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Elizabeth Margaret Kennedy (1868-1957) was the president of the Women's Engineering Society (WES) from 1932 to 1934. She worked for the London-based machinery manufacturer Messrs J. B. Stone and Co, initially as a shorthand typist before being appointed to joint managing director in 1915. Shortly afterwards, she was promoted to managing director and remained in this position until her retirement in 1934.
Despite her commercial achievements as a female engineer and business woman post-World War I, including opportunities to travel to America, Kennedy remained adamant that she did not label herself as a feminist, stating in her WES retiring president's address: "I am not a feminist"..."I have never been one, and although I may offend some of my women friends by saying so, I do not think it was the fact that they chained themselves to railings which obtained the vote for women. They showed their worth during the war. It is the ability in either men or women which should give them the opportunity to do what they want"
As a teenager, Kennedy had aspirations to become a reporter for a London daily newspaper. She obtained a position at a suburban weekly paper but was rejected as the editor was "under the impression that it was a young man whom he had appointed".
Kennedy subsequently found employment as a shorthand typist with J. B. Stone and Co, a company that initially specialised in wood-working and wood-working machinery, based in east London. The business gradually expanded to include machining tools for metals. She was appointed Secretary in 1915 when J. B. Stone & Co. turned into a limited liability company. In 1915 she was appointed Joint Managing Director and shortly after, Managing Director. She is credited as being "instrumental in putting the nibbling machines, Alligator belt fasteners and other specialities on the market". The Nibbling machine was used for rapid cutting of sheet metal. Kennedy remained Managing Director until her voluntary retirement in June 1934.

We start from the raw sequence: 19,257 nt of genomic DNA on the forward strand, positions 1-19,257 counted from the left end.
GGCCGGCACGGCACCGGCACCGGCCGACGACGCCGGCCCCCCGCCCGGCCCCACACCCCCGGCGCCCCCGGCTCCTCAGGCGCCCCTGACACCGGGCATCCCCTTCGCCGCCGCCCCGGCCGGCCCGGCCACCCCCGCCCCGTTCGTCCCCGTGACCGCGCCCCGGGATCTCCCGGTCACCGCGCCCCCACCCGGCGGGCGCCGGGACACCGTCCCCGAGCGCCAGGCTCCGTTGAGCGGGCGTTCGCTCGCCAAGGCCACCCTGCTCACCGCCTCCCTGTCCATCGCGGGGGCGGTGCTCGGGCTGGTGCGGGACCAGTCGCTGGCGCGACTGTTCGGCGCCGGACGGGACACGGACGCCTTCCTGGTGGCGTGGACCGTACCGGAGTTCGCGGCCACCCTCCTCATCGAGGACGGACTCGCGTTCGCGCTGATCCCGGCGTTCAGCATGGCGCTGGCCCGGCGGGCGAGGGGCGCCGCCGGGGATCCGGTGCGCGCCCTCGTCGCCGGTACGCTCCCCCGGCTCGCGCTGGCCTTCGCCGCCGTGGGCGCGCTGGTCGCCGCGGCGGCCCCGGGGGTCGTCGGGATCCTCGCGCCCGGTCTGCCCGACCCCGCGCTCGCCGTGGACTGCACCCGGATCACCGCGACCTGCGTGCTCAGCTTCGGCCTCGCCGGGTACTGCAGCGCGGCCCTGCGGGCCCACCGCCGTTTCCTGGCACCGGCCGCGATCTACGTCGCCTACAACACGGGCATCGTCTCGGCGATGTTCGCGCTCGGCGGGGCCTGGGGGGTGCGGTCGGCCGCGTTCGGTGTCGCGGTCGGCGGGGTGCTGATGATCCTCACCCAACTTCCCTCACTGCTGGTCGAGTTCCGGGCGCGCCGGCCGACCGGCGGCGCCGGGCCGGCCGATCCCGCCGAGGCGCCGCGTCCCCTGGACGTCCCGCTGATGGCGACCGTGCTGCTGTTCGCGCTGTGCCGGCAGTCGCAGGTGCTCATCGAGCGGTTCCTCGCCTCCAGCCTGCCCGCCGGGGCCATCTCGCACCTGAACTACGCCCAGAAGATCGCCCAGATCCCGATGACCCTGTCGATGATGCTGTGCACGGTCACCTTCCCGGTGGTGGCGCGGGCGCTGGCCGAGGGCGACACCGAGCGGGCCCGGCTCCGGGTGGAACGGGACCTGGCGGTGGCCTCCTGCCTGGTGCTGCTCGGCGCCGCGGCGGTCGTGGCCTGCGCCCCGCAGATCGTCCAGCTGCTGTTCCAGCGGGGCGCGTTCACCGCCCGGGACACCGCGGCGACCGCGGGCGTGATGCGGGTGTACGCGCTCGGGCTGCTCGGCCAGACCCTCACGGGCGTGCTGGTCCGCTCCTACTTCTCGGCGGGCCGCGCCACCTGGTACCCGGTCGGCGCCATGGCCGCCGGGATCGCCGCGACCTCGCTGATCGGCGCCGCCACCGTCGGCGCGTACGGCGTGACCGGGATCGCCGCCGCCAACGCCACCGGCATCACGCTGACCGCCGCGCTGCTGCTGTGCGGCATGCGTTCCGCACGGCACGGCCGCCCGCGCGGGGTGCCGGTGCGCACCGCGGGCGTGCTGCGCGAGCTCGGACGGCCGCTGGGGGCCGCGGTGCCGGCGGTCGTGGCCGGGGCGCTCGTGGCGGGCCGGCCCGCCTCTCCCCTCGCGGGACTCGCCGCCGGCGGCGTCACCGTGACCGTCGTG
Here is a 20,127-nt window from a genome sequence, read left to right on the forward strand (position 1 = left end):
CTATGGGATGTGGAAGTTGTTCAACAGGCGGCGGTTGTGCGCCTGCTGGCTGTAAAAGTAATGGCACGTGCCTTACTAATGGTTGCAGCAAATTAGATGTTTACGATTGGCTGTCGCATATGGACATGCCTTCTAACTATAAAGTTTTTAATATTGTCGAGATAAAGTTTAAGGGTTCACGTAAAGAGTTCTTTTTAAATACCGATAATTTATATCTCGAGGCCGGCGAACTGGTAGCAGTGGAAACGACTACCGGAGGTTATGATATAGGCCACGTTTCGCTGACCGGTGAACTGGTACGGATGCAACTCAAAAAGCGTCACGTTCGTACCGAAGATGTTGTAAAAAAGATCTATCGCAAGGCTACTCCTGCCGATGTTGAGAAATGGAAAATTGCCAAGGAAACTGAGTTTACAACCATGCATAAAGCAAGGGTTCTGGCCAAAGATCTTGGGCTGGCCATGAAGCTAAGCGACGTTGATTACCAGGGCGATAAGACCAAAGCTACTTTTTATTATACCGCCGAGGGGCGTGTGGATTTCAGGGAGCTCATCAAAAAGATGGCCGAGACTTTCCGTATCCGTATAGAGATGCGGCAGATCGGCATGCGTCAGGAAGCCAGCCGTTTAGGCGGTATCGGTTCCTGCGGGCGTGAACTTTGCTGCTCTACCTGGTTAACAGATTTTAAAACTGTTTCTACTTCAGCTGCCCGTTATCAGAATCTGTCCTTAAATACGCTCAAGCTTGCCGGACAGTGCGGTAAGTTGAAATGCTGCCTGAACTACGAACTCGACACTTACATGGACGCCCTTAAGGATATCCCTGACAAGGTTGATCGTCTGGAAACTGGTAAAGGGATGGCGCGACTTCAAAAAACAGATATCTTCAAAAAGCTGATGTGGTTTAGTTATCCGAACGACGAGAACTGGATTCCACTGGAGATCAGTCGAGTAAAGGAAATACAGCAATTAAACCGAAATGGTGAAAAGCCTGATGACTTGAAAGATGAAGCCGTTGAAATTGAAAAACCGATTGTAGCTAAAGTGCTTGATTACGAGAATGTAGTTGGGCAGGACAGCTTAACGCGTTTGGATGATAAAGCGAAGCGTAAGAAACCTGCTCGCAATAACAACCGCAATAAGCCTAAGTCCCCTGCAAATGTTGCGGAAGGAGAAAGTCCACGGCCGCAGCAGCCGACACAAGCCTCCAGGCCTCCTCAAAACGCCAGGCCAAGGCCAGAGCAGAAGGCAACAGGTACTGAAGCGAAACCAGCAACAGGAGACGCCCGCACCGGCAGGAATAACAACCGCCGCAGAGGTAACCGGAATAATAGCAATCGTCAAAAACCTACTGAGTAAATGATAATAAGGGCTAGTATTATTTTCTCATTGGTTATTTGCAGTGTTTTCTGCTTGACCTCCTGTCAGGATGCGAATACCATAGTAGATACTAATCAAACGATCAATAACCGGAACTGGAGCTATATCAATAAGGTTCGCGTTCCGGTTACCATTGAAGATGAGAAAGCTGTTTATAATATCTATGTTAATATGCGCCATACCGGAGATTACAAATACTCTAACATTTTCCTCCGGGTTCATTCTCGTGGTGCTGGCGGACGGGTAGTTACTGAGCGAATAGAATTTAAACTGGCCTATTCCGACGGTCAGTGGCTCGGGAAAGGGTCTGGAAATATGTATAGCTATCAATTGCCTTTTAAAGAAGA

Kennedy became a member of the Women's Engineering Society in 1925. She was appointed President of the society in 1932 and re-elected in 1933.
In 1927 she gave a lecture titled A Business Woman's Trip to America as well as a debate on The Relative Importance of Commercial and Technical Engineering under Present-Day Conditions. As part of the latter event, Kennedy argued from the commercial point of view against Verena Holmes who debated for the technical side. During this debate, Kennedy stressed the importance of harmony between the commercial and technical roles in engineering because "[Invention] cannot progress without finance" yet still required "vision and enterprise to produce what is needed".
Kennedy presented her views on the post-war trade depression in her retiring president's address, written in 1934. She speculated that a potential cause was due to "colossal over-production during the end of and shortly after the war, when firms had been speeded up to meet great demands". When these products were no longer required, manufacturers were forced to buy back excess stock to prevent them from being "sold off cheaply and flooding the markets".
Kennedy paid many visits to the United States during her employment with Messrs J. B. Stone & Co. Ltd, spanning a time frame when America had great prosperity as well as during the last years of depression.